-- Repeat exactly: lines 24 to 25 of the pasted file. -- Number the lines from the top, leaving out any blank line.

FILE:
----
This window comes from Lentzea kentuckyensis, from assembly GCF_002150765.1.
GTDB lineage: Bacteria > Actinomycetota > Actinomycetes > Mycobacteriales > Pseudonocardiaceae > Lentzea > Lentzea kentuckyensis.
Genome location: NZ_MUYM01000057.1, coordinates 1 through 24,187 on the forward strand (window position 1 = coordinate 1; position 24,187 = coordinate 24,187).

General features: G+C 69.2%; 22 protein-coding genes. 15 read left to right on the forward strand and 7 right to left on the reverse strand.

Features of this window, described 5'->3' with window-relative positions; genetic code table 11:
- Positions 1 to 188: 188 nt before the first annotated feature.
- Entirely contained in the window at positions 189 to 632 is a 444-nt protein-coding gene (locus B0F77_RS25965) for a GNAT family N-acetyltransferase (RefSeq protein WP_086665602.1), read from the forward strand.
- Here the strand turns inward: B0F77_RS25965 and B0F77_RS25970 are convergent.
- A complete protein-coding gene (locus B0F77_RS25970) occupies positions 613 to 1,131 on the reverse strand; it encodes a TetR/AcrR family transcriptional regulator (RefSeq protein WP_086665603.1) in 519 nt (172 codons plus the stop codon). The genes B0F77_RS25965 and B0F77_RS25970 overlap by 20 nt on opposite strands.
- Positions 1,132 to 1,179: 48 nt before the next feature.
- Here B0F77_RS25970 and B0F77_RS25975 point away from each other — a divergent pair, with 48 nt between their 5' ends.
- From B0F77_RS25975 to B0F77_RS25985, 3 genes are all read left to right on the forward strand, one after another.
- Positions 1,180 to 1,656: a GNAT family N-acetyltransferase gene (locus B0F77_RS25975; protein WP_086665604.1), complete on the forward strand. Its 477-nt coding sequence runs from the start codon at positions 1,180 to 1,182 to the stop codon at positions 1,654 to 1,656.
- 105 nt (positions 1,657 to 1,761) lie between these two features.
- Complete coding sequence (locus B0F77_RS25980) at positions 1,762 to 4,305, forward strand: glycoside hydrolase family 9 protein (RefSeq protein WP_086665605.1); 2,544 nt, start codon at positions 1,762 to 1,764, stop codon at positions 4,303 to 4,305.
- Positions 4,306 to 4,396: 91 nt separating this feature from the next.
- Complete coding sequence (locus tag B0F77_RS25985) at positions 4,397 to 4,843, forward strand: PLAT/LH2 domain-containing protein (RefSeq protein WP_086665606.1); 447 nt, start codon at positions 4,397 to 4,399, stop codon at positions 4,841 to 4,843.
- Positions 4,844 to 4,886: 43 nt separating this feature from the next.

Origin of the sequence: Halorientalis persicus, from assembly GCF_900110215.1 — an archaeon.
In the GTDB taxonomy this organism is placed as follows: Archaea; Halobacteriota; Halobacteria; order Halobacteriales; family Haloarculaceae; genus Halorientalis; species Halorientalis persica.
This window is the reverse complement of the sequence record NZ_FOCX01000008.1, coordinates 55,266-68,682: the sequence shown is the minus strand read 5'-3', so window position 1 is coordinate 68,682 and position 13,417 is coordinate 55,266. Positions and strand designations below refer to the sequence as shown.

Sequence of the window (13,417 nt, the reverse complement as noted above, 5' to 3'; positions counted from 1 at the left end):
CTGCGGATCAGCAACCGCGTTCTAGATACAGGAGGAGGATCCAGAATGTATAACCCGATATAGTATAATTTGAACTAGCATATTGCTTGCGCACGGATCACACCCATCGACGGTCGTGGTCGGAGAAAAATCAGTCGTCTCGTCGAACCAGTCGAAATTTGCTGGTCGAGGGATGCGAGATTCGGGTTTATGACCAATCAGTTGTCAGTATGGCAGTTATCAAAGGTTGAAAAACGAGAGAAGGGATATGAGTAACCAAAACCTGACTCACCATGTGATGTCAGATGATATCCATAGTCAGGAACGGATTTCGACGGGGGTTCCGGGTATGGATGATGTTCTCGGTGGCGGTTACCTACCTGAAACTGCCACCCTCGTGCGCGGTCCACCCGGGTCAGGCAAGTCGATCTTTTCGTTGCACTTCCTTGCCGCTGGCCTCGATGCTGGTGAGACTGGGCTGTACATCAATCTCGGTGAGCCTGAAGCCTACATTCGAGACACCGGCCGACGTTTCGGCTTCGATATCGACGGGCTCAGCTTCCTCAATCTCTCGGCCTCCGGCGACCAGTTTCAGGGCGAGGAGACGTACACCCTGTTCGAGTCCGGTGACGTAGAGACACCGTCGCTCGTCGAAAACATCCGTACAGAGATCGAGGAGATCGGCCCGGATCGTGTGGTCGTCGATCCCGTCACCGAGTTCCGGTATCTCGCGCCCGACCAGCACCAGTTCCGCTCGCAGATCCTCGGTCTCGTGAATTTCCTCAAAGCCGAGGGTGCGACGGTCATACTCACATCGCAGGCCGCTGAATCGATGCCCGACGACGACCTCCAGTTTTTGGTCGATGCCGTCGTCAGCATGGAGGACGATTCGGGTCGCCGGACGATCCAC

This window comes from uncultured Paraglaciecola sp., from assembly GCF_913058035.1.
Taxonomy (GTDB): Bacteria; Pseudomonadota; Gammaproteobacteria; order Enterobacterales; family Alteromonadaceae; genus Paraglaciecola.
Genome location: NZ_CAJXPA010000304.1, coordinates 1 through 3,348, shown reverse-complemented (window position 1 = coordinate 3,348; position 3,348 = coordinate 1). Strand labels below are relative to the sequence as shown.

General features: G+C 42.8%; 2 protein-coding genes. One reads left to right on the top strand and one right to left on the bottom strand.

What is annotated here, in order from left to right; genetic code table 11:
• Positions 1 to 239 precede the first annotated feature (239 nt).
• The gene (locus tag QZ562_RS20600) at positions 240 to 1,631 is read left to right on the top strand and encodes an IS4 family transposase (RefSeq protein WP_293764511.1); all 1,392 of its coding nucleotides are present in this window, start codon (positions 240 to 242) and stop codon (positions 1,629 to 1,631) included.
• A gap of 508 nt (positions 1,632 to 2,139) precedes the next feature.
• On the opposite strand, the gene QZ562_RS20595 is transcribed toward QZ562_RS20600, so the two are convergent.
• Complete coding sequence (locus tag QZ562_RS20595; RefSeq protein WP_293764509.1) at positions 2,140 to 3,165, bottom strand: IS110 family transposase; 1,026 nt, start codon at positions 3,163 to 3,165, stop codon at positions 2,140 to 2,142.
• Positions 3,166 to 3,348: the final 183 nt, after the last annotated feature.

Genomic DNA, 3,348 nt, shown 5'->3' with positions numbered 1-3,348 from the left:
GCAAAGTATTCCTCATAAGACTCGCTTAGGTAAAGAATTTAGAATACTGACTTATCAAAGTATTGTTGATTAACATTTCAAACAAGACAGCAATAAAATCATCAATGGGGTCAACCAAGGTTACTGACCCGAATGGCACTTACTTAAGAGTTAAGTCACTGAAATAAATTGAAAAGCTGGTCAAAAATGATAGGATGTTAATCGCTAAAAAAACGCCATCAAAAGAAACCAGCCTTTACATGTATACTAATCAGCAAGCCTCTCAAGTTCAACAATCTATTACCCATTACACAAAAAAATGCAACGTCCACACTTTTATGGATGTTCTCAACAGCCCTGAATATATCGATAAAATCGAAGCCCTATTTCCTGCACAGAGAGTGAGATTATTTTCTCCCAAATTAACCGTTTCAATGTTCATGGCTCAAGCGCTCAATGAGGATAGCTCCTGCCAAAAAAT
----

This window comes from uncultured Paraglaciecola sp., from assembly GCF_913058035.1.
Taxonomy (GTDB): Bacteria; Pseudomonadota; Gammaproteobacteria; order Enterobacterales; family Alteromonadaceae; genus Paraglaciecola.